5 Great Basement Conversion Ideas to Create Space & Add Value
Thinking of extending your home into the basement? Where do you start? And how much does a basement conversion cost? The Resident shares 5 great ways to use the space created with a new basement and answers all your burning questions with Subterranean Spaces, specialists in basement construction and subterranean design
1 Build an annex: Create a self-contained flat with its own entrance and one or two bedrooms, maybe more, depending on the footprint of your existing property. Use it as staff accommodation or somewhere for grown-up kids to live while they save for their first home.
2 Create a cinema room: Cinemas or games rooms are becoming popular in basements, mostly because you can sound-proof basements and turn the volume right up without disturbing your neighbours.
3 Get fit in your own gym or swimming pool: With fitness becoming increasingly important to time-poor Londoners, a basement gym or swimming pool with hot tub or sauna saves you trekking to the gym.
4 Build a bunker: You can even create a panic room or shelter with air filtration and water filtration systems. In this case, the basement extension provides both a versatile living space and a safe space with additional structural protection.
5 Underground parking: Underground garages have become a valuable addition to London properties in the last few years. A double-tier lift garage allows you to park two cars in the same space as one, or you can create a more substantial underground garage.
everything you need to know
about basement conversions
Why should I consider a basement conversion or extension?
Basement conversions create a more natural extension to the home, unlike loft conversions or extensions, which can look a bit false and are limited in terms of space. A basement conversion looks more natural, like it’s part of the original structure. Also, you can have what you want in a basement – a soundproofed cinema or a swimming pool, which isn’t possible in a loft conversion.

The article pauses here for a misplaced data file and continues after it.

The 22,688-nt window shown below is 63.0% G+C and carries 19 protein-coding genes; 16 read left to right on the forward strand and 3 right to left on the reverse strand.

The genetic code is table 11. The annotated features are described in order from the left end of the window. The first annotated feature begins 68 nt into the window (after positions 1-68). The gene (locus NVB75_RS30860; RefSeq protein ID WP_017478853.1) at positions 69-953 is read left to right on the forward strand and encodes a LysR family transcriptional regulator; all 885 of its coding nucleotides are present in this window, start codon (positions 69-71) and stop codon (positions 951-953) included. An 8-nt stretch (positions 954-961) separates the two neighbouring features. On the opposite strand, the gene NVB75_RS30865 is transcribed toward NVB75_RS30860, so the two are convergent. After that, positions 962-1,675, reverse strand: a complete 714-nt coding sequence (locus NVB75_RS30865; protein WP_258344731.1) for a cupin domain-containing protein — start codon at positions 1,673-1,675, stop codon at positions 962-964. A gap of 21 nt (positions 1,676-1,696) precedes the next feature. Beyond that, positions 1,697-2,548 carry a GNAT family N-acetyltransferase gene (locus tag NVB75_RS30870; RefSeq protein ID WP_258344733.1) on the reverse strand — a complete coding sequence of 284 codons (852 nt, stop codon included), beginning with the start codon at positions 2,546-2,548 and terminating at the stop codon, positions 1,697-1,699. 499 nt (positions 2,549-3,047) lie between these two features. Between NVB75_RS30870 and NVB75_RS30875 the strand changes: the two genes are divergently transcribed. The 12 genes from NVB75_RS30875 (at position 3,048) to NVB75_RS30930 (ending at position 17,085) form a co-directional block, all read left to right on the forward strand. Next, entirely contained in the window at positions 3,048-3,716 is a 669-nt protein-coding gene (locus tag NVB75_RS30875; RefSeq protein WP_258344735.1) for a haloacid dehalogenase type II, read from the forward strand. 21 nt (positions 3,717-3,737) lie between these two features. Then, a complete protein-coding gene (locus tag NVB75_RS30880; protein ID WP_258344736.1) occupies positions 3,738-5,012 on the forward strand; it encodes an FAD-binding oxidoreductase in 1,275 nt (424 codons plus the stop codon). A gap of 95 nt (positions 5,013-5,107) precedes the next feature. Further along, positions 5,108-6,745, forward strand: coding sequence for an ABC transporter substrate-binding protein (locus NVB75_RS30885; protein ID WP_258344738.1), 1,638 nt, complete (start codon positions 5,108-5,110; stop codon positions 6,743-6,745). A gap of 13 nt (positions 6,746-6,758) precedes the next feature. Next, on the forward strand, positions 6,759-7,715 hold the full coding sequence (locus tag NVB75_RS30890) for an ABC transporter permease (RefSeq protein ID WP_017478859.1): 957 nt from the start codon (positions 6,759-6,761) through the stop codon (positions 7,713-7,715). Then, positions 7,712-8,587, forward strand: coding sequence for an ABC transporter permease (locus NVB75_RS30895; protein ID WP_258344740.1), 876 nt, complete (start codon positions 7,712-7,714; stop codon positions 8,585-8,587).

How much does a basement conversion cost?
A basement conversion costs between £4,500 and £6,000 per square metre, but it depends on the finishing (whether you’re having underfloor heating, for example). It sounds expensive, but in terms of adding value to your property – if you consider that each storey of a house in London can be worth upwards of half a million pounds, certainly over £200,000 – then you’re upgrading your asset quite considerably.
How do you get natural light into a basement?
You can get natural light into a basement via a lightwell or stairwell at the front, via the fire escape at the back or, if you’ve got a semi-detached property, a lightwell to the side of the property. You can even fit a window and front door down there depending on the property.
Another possibility is to use light-mimicking technology called Big Sky, developed in Finland by Light Cognitive, which is great lighting for things like bathrooms, kitchens and hallways, or if you have a deep basement conversion and you’re getting the light at the front but it doesn’t reach all the way back to the kitchen.
What are the main considerations before undertaking a basement conversion?
Always make sure that all your insurances are in place and that your contractor’s are too. Subterranean Spaces has its own engineers, architects and professional servicemen in house, and all the guarantees are supplied at the end when it’s all signed off by building control. We can do the whole thing in one package for you so you have peace of mind.
Also, waterproofing, draining and tanking are very important. Once the basement has been constructed, make sure that whoever does the waterproofing and tanking is an approved contractor, otherwise that will be a defect on the guarantee. We install Delta Membrane waterproofing systems and flood chambers, which are recognised as the best in the UK.
Subterranean Spaces are specialists in basement construction and subterranean design and development. For further information call the London Office on 020 3086 9431 or see subterraneanspaces.co.uk